Hints and tips for effective family business dealings

January 2019 - Entering into, transitioning or transacting on family business matters can be an exciting time for all involved.

There are some great synergies, experiences and opportunities created within a family business.

However, even the most positively intended and perfectly executed transactions can be challenging.

Preparing in advance assists you to navigate through tough times and protects the matters close to everyone’s heart. Trying to resolve matters when emotions run high will become much more complex.

Here are our top tips for engaging in family business related transactions.

Prepare documentation as though you were dealing with an external party:

  • Consider relevant agreements to deal with the same matters that would be covered in any other business – entry and exit, death or incapacity, restraints, voting and dispute resolution, involvement of
    non-family stakeholders and so on. Family conflicts occur even in the healthiest businesses. Agreeing in advance with supporting documentation can help mitigate any damage caused by conflict.
  • Ensure that legal documents are in place and all parties understand and are aware of what they have agreed to.

Obtain independent advice and consider the advice provided to you:

  • It is important that each party clearly understands their access to profits and their managerial responsibilities. Separate advice on each party’s circumstances can assist.
  • Discuss these matters with your spouse so that they are aware of the agreements made. This helps manage ongoing expectations of all parties.

Protect family by planning for the worst:

  • Ensure adequate insurances are held on key persons, and personal insurances and business insurances are up to date.
  • Where possible, plan a way for the business to operate if something unexpected pops up that affects family members. Things such as having reliable advisors that can step in, processes and procedures documented for temporary staff, and having a key contact list handy.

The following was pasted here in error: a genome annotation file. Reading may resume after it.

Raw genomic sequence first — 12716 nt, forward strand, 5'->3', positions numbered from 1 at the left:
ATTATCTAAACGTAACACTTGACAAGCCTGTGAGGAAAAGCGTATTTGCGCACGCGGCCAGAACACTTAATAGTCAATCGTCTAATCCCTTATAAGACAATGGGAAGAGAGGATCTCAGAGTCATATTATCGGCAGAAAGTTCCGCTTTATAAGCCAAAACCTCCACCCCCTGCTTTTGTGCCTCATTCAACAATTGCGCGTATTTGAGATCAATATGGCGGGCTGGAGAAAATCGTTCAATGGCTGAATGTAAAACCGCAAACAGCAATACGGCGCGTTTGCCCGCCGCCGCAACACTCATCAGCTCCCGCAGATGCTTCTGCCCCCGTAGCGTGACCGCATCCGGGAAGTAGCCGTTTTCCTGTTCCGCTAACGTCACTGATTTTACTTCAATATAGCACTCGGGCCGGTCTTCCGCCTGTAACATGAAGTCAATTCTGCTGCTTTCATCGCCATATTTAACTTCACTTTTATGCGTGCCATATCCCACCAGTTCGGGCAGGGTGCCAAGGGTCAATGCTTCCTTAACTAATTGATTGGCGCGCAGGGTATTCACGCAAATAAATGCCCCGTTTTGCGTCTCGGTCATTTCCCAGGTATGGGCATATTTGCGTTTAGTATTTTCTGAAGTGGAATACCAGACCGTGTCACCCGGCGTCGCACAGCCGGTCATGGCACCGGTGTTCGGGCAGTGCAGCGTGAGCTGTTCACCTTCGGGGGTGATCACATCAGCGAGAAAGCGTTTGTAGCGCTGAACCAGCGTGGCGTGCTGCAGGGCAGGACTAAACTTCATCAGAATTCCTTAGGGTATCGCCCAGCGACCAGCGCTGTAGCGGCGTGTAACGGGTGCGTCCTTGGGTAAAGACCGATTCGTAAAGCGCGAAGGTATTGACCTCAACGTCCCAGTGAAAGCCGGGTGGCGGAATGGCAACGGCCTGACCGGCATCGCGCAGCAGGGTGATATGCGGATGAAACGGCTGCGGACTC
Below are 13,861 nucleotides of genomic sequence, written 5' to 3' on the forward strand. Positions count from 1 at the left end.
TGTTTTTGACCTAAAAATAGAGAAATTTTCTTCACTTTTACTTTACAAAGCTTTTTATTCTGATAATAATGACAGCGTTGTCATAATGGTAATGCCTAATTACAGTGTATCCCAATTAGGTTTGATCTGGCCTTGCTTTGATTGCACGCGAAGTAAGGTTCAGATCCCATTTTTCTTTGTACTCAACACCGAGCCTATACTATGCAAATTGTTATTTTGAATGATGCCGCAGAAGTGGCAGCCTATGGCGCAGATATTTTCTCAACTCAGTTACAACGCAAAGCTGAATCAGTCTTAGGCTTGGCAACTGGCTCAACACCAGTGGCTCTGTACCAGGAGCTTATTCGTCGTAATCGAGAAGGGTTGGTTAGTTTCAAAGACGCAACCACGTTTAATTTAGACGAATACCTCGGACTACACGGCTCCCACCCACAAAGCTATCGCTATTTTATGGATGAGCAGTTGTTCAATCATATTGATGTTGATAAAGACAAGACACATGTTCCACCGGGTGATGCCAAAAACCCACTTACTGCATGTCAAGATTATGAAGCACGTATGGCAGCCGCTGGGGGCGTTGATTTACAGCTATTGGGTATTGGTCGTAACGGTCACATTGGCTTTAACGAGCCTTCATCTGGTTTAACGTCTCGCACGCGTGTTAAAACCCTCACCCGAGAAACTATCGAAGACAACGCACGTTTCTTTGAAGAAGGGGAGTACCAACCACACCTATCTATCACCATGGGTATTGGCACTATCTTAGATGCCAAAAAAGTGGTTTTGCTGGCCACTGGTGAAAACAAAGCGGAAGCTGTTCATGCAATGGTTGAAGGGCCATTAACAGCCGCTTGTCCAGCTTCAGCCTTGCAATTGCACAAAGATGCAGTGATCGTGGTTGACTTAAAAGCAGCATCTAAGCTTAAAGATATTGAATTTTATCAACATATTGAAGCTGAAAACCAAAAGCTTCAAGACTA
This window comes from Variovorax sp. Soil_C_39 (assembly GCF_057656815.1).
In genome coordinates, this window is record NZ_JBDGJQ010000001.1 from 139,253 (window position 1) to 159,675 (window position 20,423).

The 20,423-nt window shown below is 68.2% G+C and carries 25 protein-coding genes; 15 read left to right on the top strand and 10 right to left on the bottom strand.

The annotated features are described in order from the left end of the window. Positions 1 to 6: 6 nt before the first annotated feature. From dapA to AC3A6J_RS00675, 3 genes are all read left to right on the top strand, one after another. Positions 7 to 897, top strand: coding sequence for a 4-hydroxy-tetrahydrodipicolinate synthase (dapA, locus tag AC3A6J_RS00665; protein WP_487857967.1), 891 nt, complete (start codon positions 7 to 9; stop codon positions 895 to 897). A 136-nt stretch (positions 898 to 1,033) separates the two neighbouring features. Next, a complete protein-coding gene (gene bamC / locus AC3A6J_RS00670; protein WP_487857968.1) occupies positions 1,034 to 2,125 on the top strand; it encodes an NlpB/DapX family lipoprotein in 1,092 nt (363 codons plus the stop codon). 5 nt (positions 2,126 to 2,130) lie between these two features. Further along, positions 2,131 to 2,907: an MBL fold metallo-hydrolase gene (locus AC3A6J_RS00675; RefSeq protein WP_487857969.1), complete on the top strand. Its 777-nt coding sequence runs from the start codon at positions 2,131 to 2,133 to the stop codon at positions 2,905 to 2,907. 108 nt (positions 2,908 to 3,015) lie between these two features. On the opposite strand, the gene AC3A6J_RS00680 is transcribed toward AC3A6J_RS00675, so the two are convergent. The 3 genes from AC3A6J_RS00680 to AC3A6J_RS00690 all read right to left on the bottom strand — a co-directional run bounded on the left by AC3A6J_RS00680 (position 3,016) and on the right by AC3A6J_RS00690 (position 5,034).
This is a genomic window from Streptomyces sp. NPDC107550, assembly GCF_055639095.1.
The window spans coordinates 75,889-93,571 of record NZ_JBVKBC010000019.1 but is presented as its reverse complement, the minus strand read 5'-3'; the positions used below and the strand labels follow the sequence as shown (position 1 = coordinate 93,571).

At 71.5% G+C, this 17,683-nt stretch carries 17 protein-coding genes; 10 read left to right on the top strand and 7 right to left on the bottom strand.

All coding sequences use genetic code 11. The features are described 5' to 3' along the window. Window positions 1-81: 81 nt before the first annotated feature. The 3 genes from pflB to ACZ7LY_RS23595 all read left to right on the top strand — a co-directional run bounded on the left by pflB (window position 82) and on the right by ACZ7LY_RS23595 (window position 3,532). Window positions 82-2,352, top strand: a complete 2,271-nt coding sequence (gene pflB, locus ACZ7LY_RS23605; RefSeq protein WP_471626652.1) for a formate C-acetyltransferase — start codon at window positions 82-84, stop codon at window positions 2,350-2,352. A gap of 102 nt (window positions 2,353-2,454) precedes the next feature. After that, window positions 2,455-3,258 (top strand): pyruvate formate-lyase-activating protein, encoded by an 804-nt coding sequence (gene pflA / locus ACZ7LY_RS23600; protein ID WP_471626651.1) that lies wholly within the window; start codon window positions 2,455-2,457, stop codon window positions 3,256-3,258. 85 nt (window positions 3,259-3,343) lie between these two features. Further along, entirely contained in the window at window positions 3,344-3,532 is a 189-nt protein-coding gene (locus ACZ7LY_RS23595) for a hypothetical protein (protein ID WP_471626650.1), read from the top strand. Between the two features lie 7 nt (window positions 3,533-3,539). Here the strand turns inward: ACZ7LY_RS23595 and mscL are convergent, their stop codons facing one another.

Clearly define roles of family members:

  • Agree on who will deal with staff, suppliers and key stakeholders and how they will do it. Maintaining professionalism will help the business gain traction and support of all interested parties.
  • Clear communication channels and reporting lines for non-family members of staff will ensure that the staff are able to perform at their best, and avoids any mixed messages.
  • Each family member involved will then have a clear understanding of their contribution of the business. Areas of responsibility should align with the skill set of each family member.
Ensure an equitable outcome for all parties, all the time:
  • Agree on dividend/distribution matters and ensure these are equitably resolved.
  • Agree on who is to be remunerated in relation to which specific outcomes.

 Whether you are new to a family business, or an old hand looking for a new approach, your Cutcher & Neale Client Advisor is here to assist.

Get in touch

Topics: Tax, Business, Income, Small to Medium Business, Tax Cuts, Personal Income

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